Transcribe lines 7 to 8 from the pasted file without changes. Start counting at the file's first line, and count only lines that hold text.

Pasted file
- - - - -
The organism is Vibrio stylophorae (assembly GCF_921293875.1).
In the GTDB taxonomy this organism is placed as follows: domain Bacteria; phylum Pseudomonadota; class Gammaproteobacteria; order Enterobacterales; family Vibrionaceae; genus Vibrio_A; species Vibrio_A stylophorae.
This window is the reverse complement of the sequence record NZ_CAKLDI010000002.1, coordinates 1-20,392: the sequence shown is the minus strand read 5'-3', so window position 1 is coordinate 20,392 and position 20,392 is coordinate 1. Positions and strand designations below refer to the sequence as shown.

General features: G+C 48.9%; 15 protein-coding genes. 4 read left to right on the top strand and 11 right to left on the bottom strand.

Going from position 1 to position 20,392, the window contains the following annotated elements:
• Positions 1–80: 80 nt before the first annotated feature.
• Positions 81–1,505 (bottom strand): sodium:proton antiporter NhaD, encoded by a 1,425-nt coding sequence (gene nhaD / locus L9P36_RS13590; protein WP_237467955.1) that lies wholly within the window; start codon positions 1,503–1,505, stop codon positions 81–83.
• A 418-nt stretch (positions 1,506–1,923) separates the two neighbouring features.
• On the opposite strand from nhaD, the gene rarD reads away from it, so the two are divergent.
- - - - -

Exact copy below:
• Positions 81–1,505 (bottom strand): sodium:proton antiporter NhaD, encoded by a 1,425-nt coding sequence (gene nhaD / locus L9P36_RS13590; protein WP_237467955.1) that lies wholly within the window; start codon positions 1,503–1,505, stop codon positions 81–83.
• A 418-nt stretch (positions 1,506–1,923) separates the two neighbouring features.